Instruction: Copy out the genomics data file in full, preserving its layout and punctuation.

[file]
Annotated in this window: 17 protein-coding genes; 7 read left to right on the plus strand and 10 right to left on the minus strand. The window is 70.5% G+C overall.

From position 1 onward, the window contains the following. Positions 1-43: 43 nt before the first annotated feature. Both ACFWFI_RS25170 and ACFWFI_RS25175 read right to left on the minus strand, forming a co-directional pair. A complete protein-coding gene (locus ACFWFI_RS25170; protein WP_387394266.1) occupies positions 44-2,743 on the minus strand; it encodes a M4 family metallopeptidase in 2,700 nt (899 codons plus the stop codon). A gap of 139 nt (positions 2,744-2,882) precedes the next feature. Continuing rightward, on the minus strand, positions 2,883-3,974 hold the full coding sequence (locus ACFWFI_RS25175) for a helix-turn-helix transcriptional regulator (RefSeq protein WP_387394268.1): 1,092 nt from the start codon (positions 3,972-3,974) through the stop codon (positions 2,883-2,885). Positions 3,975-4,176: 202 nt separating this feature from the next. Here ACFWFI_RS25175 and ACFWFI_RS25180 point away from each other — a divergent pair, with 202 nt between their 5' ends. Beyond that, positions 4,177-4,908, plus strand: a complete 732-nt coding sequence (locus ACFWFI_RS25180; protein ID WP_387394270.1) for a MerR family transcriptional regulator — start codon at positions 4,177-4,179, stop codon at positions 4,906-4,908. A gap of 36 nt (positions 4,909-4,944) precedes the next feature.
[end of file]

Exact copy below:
Annotated in this window: 17 protein-coding genes; 7 read left to right on the plus strand and 10 right to left on the minus strand. The window is 70.5% G+C overall.

From position 1 onward, the window contains the following. Positions 1-43: 43 nt before the first annotated feature. Both ACFWFI_RS25170 and ACFWFI_RS25175 read right to left on the minus strand, forming a co-directional pair. A complete protein-coding gene (locus ACFWFI_RS25170; protein WP_387394266.1) occupies positions 44-2,743 on the minus strand; it encodes a M4 family metallopeptidase in 2,700 nt (899 codons plus the stop codon). A gap of 139 nt (positions 2,744-2,882) precedes the next feature. Continuing rightward, on the minus strand, positions 2,883-3,974 hold the full coding sequence (locus ACFWFI_RS25175) for a helix-turn-helix transcriptional regulator (RefSeq protein WP_387394268.1): 1,092 nt from the start codon (positions 3,972-3,974) through the stop codon (positions 2,883-2,885). Positions 3,975-4,176: 202 nt separating this feature from the next. Here ACFWFI_RS25175 and ACFWFI_RS25180 point away from each other — a divergent pair, with 202 nt between their 5' ends. Beyond that, positions 4,177-4,908, plus strand: a complete 732-nt coding sequence (locus ACFWFI_RS25180; protein ID WP_387394270.1) for a MerR family transcriptional regulator — start codon at positions 4,177-4,179, stop codon at positions 4,906-4,908. A gap of 36 nt (positions 4,909-4,944) precedes the next feature.